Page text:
5.
Takasu N, Komiya I, Nagasawa Y, Asawa T, Yamada T. Exacerbation of autoimmune thyroid dysfunction after unilateral adrenalectomy in patients with Cushing's syndrome due to an adrenocortical adenoma. N Engl J Med 1990;322:1708-12.  Back to cited text no. 5
    
6.
Colao A, Pivonello R, Faggiano A, Filippella M, Ferone D, Di Somma C, et al. Increased prevalence of thyroid autoimmunity in patients successfully treated for Cushing's disease. Clin Endocrinol (Oxf) 2000;53:13-9.  Back to cited text no. 6
    
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da Mota F, Murray C, Ezzat S. Overt immune dysfunction after Cushing's syndrome remission: A consecutive case series and review of the literature. J Clin Endocrinol Metab 2011;96:E1670-4.  Back to cited text no. 7
    
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Proto G, Bertolissi F. Reversible hypothyroidism in idiopathic adrenal insufficiency and in isolated ACTH deficiency. J Endocrinol Invest 1988;11:227.  Back to cited text no. 8
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Gürlek A, Nar A, Gedik O. Isolated adrenocorticotropic hormone deficiency, thyroid autoimmunity, and transient hyperprolactinemia. Endocr Pract 2001;7:102-5.  Back to cited text no. 9
    
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Jeffcoate WJ, Davis JR. Reversible hypothyroidism in adrenal insufficiency. Br Med J (Clin Res Ed) 1982;285:651-2.  Back to cited text no. 10
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George TM, Burke JM, Sobotka PA, Greenberg HS, Vinik AI. Resolution of stiff-man syndrome with cortisol replacement in a patient with deficiencies of ACTH, growth hormone, and prolactin. N Engl J Med 1984;310:1511-3.  Back to cited text no. 11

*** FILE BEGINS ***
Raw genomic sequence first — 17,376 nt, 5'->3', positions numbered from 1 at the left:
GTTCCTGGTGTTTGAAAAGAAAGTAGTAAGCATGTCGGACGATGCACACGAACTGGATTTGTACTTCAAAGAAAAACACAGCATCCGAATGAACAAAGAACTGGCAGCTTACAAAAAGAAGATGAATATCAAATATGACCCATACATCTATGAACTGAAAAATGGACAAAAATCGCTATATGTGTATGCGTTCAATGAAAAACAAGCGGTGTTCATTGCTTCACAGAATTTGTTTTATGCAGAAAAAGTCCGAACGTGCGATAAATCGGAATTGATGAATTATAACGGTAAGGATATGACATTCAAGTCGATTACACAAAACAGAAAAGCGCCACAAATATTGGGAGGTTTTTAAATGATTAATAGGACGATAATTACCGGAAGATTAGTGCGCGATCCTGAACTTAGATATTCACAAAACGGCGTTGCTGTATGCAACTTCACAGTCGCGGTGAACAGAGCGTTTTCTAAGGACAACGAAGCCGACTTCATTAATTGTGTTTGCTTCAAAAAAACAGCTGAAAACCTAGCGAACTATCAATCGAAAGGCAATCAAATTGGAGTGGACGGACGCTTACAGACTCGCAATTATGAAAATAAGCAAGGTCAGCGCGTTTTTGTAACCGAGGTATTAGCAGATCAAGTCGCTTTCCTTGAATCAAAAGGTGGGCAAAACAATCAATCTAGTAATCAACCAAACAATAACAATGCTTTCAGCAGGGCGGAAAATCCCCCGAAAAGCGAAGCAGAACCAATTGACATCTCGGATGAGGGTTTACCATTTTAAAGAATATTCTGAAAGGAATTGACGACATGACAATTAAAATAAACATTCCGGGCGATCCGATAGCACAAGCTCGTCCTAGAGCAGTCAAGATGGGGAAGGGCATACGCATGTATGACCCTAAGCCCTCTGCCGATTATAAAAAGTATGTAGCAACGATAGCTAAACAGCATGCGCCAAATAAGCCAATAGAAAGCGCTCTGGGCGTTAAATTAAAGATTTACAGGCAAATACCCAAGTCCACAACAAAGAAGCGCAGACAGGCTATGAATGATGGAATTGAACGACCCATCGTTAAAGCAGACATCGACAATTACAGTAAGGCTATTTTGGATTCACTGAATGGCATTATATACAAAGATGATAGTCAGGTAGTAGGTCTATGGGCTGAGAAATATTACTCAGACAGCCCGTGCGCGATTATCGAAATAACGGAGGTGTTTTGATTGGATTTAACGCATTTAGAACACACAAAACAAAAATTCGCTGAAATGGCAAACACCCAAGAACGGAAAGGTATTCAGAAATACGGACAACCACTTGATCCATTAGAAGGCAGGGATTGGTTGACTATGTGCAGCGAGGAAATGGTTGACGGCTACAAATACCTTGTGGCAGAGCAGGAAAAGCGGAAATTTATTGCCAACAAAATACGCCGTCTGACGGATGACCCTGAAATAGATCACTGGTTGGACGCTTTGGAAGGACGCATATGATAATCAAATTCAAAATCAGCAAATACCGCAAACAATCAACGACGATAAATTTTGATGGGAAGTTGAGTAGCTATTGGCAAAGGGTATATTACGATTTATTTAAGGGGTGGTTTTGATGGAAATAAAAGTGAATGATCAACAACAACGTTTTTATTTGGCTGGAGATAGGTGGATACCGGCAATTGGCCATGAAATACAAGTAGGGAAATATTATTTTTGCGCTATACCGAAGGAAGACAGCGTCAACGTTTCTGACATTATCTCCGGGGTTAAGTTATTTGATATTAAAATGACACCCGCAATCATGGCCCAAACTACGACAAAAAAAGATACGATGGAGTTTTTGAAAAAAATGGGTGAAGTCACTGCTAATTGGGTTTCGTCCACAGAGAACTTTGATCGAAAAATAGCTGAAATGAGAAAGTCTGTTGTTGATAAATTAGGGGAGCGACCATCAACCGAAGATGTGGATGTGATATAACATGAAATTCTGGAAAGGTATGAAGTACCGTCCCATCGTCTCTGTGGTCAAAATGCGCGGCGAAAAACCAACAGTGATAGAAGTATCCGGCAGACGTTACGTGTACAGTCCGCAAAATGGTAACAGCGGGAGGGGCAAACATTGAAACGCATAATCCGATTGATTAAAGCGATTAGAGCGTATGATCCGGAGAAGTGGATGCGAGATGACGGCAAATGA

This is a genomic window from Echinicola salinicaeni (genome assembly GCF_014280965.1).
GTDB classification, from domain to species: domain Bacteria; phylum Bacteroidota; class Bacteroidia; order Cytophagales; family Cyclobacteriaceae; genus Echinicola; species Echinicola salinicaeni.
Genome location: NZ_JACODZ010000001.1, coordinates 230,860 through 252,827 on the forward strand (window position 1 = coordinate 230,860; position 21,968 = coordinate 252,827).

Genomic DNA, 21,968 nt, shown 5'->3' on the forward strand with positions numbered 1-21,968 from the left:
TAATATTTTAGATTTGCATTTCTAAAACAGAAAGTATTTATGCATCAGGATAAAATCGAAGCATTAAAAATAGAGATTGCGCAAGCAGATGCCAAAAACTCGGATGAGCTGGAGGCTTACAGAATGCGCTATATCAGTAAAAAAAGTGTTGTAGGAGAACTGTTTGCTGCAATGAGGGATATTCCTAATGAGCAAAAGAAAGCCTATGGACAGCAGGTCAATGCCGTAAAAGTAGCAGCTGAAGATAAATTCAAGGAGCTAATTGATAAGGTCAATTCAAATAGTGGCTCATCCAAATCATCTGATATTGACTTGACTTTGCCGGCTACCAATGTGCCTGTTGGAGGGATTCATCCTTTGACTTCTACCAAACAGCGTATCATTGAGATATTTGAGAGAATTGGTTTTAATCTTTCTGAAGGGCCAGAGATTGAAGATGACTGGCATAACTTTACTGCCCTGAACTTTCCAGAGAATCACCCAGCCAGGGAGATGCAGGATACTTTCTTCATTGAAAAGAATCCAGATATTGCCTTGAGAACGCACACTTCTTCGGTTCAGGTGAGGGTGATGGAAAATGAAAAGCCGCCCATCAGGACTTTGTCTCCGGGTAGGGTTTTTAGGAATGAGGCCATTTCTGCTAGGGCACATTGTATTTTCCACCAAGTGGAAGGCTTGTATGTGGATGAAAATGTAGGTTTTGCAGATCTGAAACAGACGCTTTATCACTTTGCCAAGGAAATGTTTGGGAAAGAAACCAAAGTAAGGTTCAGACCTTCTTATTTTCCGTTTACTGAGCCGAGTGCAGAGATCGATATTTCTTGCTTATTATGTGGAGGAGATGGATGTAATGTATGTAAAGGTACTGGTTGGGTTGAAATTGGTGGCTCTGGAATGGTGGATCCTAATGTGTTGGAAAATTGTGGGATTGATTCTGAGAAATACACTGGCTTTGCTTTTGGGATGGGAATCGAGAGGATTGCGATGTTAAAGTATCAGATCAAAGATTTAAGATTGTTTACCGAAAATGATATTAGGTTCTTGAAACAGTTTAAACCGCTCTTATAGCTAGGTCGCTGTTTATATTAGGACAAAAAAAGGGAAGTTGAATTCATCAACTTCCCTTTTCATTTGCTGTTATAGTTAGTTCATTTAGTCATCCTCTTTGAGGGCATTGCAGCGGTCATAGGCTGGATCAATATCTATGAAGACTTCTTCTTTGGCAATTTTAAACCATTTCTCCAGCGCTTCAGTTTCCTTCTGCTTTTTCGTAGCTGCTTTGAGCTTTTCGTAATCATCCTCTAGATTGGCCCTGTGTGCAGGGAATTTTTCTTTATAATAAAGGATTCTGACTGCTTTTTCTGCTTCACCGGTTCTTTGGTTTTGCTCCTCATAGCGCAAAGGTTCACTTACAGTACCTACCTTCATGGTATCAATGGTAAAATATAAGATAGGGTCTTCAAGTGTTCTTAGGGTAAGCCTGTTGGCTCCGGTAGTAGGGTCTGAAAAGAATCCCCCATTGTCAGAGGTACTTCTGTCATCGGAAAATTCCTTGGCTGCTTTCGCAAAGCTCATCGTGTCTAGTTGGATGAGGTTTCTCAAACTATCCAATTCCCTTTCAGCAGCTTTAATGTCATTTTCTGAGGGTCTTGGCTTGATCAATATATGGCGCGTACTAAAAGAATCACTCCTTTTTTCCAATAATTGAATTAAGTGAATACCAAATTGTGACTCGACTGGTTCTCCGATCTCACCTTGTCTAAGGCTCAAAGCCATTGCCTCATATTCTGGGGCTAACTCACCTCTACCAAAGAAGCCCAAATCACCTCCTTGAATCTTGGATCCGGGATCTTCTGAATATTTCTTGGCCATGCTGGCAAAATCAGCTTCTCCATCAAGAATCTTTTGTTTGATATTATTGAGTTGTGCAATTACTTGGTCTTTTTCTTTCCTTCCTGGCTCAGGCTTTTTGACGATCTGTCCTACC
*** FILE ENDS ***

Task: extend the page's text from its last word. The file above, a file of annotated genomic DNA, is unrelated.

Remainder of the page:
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Sternberg EM. Neuroendocrine regulation of autoimmune/inflammatory disease. J Endocrinol 2001;169:429-35.  Back to cited text no. 12
    
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Roelfsema F, Veldhuis JD. Thyrotropin secretion patterns in health and disease. Endocr Rev 2013;34:619-57.  Back to cited text no. 13
    
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Re RN, Kourides IA, Ridgway EC, Weintraub BD, Maloof F. The effect of glucocorticoid administration on human pituitary secretion of thyrotropin and prolactin. J Clin Endocrinol Metab 1976;43:338-46.  Back to cited text no. 14
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Mathioudakis N, Thapa S, Wand GS, Salvatori R. ACTH-secreting pituitary microadenomas are associated with a higher prevalence of central hypothyroidism compared to other microadenoma types. Clin Endocrinol (Oxf) 2012;77:871-6.  Back to cited text no. 15
    
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Abdullatif HD, Ashraf AP. Reversible subclinical hypothyroidism in the presence of adrenal insufficiency. Endocr Pract 2006;12:572.  Back to cited text no. 16
    
17.
De Nayer P, Dozin B, Vandeput Y, Bottazzo FC, Crabbe J. Altered interaction between triiodothyronine and its nuclear receptors in absence of cortisol: A proposed mechanism for increased thyrotropin secretion in corticosteroid deficiency states. Eur J Clin Invest 1987;17:106-10.  Back to cited text no. 17
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Barnett AH, Donald RA, Espiner EA. High concentrations of thyroid-stimulating hormone in untreated glucocorticoid deficiency: Indication of primary hypothyroidism? Br Med J (Clin Res Ed) 1982;285:172-3.  Back to cited text no. 18
    


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    Tables